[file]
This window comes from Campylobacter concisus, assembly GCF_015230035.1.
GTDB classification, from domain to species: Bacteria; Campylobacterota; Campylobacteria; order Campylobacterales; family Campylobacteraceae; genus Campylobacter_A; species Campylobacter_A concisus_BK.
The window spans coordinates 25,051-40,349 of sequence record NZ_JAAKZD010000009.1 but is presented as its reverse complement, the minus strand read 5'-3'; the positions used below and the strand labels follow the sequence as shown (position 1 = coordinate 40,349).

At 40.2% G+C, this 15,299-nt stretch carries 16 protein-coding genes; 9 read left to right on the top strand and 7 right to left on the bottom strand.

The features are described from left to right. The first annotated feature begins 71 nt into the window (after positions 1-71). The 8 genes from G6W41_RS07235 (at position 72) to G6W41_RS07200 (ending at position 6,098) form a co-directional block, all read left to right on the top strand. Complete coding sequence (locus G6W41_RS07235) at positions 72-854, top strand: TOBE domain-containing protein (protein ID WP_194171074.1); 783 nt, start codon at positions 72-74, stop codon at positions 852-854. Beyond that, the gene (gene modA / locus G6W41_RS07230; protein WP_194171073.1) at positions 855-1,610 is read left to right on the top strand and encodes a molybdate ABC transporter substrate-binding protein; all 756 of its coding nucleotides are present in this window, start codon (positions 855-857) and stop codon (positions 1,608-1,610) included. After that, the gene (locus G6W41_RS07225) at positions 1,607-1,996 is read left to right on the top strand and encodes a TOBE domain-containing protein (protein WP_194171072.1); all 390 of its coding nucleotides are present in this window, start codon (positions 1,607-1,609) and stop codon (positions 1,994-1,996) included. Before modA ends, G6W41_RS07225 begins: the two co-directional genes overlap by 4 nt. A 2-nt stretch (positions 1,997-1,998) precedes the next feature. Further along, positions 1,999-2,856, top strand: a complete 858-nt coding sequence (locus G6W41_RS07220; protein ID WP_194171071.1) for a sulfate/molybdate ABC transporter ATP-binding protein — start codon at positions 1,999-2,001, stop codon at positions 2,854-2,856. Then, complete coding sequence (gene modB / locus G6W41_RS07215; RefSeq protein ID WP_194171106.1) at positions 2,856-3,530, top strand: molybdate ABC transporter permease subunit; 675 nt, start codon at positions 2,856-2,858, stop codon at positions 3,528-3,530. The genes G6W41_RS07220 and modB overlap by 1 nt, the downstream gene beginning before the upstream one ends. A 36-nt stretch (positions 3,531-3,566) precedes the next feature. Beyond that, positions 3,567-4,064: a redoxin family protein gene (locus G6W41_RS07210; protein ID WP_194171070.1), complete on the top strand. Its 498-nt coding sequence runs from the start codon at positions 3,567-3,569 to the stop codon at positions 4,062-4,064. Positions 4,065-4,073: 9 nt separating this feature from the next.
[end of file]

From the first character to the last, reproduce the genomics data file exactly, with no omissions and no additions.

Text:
This window comes from Campylobacter concisus, assembly GCF_015230035.1.
GTDB classification, from domain to species: Bacteria; Campylobacterota; Campylobacteria; order Campylobacterales; family Campylobacteraceae; genus Campylobacter_A; species Campylobacter_A concisus_BK.
The window spans coordinates 25,051-40,349 of sequence record NZ_JAAKZD010000009.1 but is presented as its reverse complement, the minus strand read 5'-3'; the positions used below and the strand labels follow the sequence as shown (position 1 = coordinate 40,349).

At 40.2% G+C, this 15,299-nt stretch carries 16 protein-coding genes; 9 read left to right on the top strand and 7 right to left on the bottom strand.

The features are described from left to right. The first annotated feature begins 71 nt into the window (after positions 1-71). The 8 genes from G6W41_RS07235 (at position 72) to G6W41_RS07200 (ending at position 6,098) form a co-directional block, all read left to right on the top strand. Complete coding sequence (locus G6W41_RS07235) at positions 72-854, top strand: TOBE domain-containing protein (protein ID WP_194171074.1); 783 nt, start codon at positions 72-74, stop codon at positions 852-854. Beyond that, the gene (gene modA / locus G6W41_RS07230; protein WP_194171073.1) at positions 855-1,610 is read left to right on the top strand and encodes a molybdate ABC transporter substrate-binding protein; all 756 of its coding nucleotides are present in this window, start codon (positions 855-857) and stop codon (positions 1,608-1,610) included. After that, the gene (locus G6W41_RS07225) at positions 1,607-1,996 is read left to right on the top strand and encodes a TOBE domain-containing protein (protein WP_194171072.1); all 390 of its coding nucleotides are present in this window, start codon (positions 1,607-1,609) and stop codon (positions 1,994-1,996) included. Before modA ends, G6W41_RS07225 begins: the two co-directional genes overlap by 4 nt. A 2-nt stretch (positions 1,997-1,998) precedes the next feature. Further along, positions 1,999-2,856, top strand: a complete 858-nt coding sequence (locus G6W41_RS07220; protein ID WP_194171071.1) for a sulfate/molybdate ABC transporter ATP-binding protein — start codon at positions 1,999-2,001, stop codon at positions 2,854-2,856. Then, complete coding sequence (gene modB / locus G6W41_RS07215; RefSeq protein ID WP_194171106.1) at positions 2,856-3,530, top strand: molybdate ABC transporter permease subunit; 675 nt, start codon at positions 2,856-2,858, stop codon at positions 3,528-3,530. The genes G6W41_RS07220 and modB overlap by 1 nt, the downstream gene beginning before the upstream one ends. A 36-nt stretch (positions 3,531-3,566) precedes the next feature. Beyond that, positions 3,567-4,064: a redoxin family protein gene (locus G6W41_RS07210; protein ID WP_194171070.1), complete on the top strand. Its 498-nt coding sequence runs from the start codon at positions 3,567-3,569 to the stop codon at positions 4,062-4,064. Positions 4,065-4,073: 9 nt separating this feature from the next.